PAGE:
This summer, I aim to learn the necessary skills to build a digital database for my dissertation and future related research. To do this, I am learning to use Python language to scrape data from Chinese social media websites. This project is important to my research on feminist preservation and archiving of heavily censored queer feminist content in the Chinese digital sphere.
For the first three weeks, I learned basic Python commands and generally worked to be comfortable with coding before I built my Python codes to scrape data. It is daunting for me to do this project, as I am not a quantitative scholar. I don’t reply on big data. And I am a firm believer in qualitative and mixed methods to unpack the stories behind social media posts. The pressure and the superiority of big data are visibly present in academia. Many people in power (e.g., your future employers, reviewers who decide the value of your research, and senior scholars) believe that big data is superior. Under this pressure, I want this summer not only to be an opportunity for me to learn Python, but a protected time to reflect on this status quo in academia. I know it is important to have data (whether big or small), but the core value of research is not data – it is our critical thinking and research ethics. I want to consider the community my research will benefit from and for. Some questions I have reflected on are: why do we need data? Who will benefit from a digital archive? Who will benefit from my research? And WHO will read my research?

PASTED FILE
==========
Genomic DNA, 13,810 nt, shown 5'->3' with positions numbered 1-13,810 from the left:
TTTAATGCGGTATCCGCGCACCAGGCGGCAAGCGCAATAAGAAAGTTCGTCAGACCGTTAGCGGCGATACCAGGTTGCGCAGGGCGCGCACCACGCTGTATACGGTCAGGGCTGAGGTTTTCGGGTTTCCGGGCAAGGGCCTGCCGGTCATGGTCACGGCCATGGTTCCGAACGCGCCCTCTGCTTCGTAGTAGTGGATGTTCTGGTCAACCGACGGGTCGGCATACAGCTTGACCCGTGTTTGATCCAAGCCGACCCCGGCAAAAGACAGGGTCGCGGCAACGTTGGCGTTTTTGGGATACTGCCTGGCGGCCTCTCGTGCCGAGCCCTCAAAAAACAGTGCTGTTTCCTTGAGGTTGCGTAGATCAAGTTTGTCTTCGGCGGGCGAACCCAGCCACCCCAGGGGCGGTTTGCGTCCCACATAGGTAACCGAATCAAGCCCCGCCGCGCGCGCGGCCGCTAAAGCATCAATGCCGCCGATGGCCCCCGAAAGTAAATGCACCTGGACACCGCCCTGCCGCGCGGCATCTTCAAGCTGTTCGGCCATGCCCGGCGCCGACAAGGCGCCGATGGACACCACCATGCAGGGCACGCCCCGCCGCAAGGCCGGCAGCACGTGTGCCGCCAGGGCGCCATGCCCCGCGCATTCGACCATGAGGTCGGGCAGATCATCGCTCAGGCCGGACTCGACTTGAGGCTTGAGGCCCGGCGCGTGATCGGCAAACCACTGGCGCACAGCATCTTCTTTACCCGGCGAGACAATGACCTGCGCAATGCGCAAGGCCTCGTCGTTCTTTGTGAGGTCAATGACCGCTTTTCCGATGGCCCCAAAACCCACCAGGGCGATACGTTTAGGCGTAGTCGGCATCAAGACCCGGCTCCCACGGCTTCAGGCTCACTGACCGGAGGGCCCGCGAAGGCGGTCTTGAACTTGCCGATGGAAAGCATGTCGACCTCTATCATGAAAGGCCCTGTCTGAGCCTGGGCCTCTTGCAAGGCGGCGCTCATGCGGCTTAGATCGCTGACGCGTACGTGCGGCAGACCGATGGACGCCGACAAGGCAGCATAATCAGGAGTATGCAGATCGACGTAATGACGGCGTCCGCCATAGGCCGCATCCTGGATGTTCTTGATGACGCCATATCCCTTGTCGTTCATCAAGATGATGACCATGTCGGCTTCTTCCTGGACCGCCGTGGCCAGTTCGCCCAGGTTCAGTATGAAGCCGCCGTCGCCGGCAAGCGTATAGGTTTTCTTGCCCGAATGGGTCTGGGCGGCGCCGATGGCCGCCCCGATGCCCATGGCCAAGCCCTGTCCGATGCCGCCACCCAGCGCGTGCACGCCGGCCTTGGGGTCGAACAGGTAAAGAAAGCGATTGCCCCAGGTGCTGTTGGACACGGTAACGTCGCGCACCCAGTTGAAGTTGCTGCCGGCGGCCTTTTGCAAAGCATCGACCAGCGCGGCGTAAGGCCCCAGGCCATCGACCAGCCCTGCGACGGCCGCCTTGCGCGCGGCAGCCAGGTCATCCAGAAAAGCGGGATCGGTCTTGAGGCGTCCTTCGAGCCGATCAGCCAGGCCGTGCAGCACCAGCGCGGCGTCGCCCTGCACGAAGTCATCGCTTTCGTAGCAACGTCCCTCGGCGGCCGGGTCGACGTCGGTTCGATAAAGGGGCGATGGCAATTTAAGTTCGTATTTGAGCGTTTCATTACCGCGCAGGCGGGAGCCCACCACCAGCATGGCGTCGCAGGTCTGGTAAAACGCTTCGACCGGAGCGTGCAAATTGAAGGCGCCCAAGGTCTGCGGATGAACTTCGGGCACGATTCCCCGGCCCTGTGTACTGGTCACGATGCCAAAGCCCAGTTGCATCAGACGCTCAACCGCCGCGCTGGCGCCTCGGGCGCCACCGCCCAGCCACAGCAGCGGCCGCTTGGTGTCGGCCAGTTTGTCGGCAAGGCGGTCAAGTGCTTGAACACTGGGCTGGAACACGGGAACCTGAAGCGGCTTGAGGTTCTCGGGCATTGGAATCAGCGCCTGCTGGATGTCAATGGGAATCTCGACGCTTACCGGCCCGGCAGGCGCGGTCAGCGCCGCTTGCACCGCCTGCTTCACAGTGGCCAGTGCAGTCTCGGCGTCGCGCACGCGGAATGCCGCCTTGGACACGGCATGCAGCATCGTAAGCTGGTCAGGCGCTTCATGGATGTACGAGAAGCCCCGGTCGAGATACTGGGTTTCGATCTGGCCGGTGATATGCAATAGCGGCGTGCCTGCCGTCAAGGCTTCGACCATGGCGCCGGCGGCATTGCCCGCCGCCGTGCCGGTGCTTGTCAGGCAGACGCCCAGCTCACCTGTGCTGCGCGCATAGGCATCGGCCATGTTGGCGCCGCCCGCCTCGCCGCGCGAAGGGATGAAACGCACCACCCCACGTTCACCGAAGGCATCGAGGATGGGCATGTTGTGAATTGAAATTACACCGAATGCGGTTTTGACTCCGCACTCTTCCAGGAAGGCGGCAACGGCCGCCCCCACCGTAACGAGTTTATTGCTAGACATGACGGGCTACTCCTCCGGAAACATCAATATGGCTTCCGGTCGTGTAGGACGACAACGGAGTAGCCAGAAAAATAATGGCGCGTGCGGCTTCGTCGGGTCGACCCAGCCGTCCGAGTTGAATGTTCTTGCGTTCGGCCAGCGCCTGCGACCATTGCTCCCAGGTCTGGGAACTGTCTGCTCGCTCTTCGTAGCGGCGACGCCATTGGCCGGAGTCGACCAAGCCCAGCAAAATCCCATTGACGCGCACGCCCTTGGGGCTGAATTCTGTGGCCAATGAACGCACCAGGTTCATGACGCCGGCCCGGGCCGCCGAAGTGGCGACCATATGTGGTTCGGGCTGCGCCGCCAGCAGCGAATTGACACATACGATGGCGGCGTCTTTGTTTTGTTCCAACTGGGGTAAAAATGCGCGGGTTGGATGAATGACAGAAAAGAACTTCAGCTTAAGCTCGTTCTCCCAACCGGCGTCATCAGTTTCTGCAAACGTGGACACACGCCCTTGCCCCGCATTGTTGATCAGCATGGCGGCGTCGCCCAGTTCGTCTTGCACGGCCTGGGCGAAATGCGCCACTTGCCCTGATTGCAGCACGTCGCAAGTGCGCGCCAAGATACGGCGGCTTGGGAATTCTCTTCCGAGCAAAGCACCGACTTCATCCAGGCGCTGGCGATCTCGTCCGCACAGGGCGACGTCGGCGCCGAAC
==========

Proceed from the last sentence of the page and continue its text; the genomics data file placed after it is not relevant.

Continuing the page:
During the time of this fellowship, I focus on scraping data for a particular topic – a femslash fandom genre Xiaosan Zhenggong CP (小三正宫CP, XSZG CP thereafter), which literally translates to the coupling of the third woman and wife from a heterosexual marriage/relationship. Fans of this genre create videos of a romantic relationship and intimate friendship between the third woman and wife who are competitors in a heteropatriarchal triad in the original TV shows. Against China’s stringent censorship of queer feminist content and systemic queerphobia, it is amazing that the coupling of these two female characters who are supposed to be fierce enemies has gained online traction among the fans of the TV shows and other netizens. I hope the data I collect from this fellowship can help me explore how XSZG CP’s femslash framework expresses queer desires and feminist messages, and how fans’ engagement with these fandom texts subverts the industrial heteropatriarchal norm.
For the second half of this fellowship, I imagine encountering lots of frustration with coding and running into bugs, but it is nice to know I have a supportive community to seek help from!